RISC-V was designed to provide a highly modular and extensible instruction set, and includes a large and growing set of standard extensions. In addition, users may add their own custom extensions. This flexibility can be used to highly optimize a specialized design by including only the exact set of ISA features required for an application, but the same flexibility also leads to a combinatorial explosion in possible ISA choices. Profiles specify a much smaller common set of ISA choices that capture the most value for most users, and which thereby enable the software community to focus resources on building a rich software ecosystem with application and operating system portability across different implementations.

Each profile is built on a standard base ISA plus a set of mandatory ISA extensions, and provides a small set of standard ISA options to extend the mandatory components. Profiles provide a convenient shorthand for describing the ISA portions of hardware and software platforms, and also guide the development of common software toolchains shared by different platforms that use the same profile. The intent is that the software ecosystem focus on supporting the profiles' mandatory base and standard options, instead of attempting to support every possible combination of individual extensions. Similarly, hardware vendors should aim to structure their offerings around standard profiles to increase the likelihood their designs will have mainstream software support.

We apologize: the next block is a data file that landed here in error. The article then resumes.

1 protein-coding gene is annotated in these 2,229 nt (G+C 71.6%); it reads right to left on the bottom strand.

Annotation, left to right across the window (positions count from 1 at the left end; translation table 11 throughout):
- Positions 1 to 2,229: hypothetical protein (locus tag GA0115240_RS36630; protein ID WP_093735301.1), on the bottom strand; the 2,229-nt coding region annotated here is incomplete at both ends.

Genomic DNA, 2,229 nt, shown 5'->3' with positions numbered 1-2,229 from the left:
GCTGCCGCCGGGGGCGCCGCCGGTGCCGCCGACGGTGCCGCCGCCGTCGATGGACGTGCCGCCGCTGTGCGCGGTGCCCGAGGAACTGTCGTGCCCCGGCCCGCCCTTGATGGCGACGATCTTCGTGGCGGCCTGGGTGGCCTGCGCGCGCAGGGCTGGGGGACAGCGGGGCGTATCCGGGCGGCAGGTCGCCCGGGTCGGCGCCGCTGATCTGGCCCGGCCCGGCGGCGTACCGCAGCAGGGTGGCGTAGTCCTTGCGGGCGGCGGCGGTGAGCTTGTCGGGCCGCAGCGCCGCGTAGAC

Refer, https://github.com/riscv/riscv-profiles/blob/main/profiles.adoc

Profile Discovery

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